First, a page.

Wednesday, October 22, 2014

I'm just a Jester on the sidelines....

photo courtesy morguefile.com
Yesterday I was called a "Jester" by a former student.  It made me cry, in that ugly, sobbing, convulsing kind of way.   You know, the kind that isn't pretty, or ever seen on television.  The real sobbing-crying-convulsing crying. It sounds horrendous, but it is actually very cathartic.  
Because in this instance, I embrace the Jester, and am beyond honored to have been humbled to the point of tears. As a teacher, the tears come at a variety of times throughout the year-- exhaustion, frustration, graduation -- yet no tears flow so freely for me as when a voice from the past reaches into the present for a fleeting moment, with a big giant thumb in the air affirming the efforts of the past -- and impacting the future through the strength that kudos thumb provides.


It came in the form of an innocent post on Facebook.  The caption:  "Pitt Freshmen Engineering."    
I will be the first to admit that it is rare to receive YouTube video links that aren't actually to my daughter's channel for her semi-weekly "Meats and Sweets"  episodes, so I figured that I should take the time to view the link that had been deemed, by the sender, as something "Susan Heydt might enjoy."  

What I got was a glimpse into a very raw footage of a giant "Fish or Cut Bait" speech by an engineering professor at the University of Pittsburgh, with a most unusual format to introduce and deliver his henchmen-like speech.    Jane and the Dragon provided the introduction for his lecture.

The professor had gone to the extended effort of scanning the entire children's book by Martin Baynton into a powerpoint presentation that was visible on both the large screen in the front of the room and on every computer in the classroom.  It's pretty easy to recognize that this guy is someone that is well-liked by the kids.  (Even if his language is much more peppered with street language than you'd ever hear in the K - 12 setting).  This professor used this innocent children's book to hit this class of freshmen with the harsh reality of the impending doom to their GPAs, and to their futures.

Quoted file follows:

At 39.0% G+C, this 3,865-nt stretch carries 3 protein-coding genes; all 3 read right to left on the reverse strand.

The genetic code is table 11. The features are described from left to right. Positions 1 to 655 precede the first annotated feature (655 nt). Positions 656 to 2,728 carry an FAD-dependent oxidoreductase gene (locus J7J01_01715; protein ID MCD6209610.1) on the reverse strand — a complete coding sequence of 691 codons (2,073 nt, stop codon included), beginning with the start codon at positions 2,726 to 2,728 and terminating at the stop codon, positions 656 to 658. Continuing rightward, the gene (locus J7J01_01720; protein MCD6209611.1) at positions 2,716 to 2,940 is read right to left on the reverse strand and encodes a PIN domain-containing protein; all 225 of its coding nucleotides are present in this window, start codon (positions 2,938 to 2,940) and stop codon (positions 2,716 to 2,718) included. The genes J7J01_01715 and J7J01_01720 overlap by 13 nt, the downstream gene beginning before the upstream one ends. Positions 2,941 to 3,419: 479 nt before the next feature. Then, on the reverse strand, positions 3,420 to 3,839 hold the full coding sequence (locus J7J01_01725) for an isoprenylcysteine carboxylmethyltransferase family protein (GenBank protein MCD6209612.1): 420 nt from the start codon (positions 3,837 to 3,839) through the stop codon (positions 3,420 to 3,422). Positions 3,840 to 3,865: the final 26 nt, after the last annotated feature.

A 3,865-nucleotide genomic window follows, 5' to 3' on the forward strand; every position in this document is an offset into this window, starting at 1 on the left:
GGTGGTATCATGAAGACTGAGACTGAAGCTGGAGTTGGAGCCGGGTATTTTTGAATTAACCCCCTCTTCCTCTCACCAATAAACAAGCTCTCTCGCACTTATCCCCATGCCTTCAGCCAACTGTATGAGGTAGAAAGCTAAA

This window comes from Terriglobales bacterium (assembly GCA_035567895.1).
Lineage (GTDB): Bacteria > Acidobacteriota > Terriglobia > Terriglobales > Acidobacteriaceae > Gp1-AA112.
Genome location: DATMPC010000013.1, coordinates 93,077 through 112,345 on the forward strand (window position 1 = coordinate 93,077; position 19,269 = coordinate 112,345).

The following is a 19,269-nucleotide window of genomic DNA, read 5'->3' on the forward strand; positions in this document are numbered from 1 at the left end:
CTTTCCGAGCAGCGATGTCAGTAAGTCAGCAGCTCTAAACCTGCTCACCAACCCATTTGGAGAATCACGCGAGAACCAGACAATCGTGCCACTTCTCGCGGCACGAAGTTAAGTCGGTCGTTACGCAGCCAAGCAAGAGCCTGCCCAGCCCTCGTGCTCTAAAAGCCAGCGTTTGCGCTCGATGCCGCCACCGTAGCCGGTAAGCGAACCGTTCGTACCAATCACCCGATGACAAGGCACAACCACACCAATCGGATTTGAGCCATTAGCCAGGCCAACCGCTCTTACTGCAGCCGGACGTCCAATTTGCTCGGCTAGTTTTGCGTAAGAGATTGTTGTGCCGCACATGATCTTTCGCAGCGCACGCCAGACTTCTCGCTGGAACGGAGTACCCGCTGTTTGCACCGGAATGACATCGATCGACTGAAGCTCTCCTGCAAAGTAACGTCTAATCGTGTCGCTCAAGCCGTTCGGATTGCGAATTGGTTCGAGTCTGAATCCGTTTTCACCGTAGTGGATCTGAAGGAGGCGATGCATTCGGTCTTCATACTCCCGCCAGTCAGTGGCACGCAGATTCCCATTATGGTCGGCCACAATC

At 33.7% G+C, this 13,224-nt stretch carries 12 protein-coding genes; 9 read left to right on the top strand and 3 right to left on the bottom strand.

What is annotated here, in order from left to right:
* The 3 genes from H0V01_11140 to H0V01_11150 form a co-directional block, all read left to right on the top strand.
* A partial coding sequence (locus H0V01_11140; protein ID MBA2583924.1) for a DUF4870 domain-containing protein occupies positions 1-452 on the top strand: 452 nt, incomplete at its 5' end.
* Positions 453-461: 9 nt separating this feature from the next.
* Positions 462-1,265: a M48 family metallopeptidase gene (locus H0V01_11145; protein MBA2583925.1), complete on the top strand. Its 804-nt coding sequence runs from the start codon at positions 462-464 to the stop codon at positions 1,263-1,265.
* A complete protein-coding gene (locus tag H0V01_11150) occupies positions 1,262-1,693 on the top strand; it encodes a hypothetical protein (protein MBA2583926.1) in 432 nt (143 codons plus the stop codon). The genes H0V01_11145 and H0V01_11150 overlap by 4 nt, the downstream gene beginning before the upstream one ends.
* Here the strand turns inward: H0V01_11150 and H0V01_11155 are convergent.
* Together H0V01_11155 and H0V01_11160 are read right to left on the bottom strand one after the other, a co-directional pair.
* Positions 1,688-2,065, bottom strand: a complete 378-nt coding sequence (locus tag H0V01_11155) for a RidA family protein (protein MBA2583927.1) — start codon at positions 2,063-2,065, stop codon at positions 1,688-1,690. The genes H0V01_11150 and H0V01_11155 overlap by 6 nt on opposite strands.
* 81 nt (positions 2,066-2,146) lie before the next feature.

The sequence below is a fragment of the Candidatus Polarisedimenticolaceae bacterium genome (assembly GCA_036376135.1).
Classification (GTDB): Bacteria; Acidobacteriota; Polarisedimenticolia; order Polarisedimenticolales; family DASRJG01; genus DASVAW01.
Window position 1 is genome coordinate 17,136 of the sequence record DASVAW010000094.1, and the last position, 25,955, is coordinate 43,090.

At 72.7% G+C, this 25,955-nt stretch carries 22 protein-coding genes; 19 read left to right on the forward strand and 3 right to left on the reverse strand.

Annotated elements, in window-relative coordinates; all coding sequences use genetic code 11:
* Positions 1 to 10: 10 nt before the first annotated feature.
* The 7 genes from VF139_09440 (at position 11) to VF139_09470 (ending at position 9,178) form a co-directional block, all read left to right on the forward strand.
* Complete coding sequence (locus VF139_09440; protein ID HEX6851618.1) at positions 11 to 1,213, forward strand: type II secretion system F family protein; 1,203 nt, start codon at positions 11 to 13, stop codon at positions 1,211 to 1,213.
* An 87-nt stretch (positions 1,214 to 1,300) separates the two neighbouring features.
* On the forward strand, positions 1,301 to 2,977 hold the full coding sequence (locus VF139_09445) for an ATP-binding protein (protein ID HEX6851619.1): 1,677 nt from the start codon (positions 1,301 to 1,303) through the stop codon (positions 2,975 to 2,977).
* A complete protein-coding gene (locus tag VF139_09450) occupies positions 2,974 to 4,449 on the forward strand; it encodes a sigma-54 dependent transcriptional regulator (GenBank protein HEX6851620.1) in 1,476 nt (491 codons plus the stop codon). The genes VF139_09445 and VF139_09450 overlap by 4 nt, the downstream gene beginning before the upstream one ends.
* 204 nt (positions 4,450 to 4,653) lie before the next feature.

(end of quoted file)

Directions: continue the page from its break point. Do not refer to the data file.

Being the Teacher of the Gifted, I have the amazing privilege to develop long-term relationships with kids.  At one point I was overseeing gifted in our district from 1st - 12th grade, and some of those students are graduating this year.  It's easy to become something akin to a crazy aunt to some of these families.  In fact, in the case of the aforementioned Pitt student, I was actually listed as the emergency contact on his medical records at school.  It's a unique job, with unique kids.

Many people feel these gifted kids can find their own way in the world -- and I'd like to vehemently argue against that philosophy.  Even after they've gone to college, as proven above, the intervention of a kind dragon (or professor) to encourage or face reality is necessary.  And sometimes it's easier coming from someone other than mom and dad.

My family often jokes about my references to "my kids."  You see, I have three biological children.  Oh, and another few hundred that I hold in my heart.  And few things make my heart sing than to find someone reaching back and accusing me of being his Jester.  I'll take that title over Teacher of the Gifted any single day.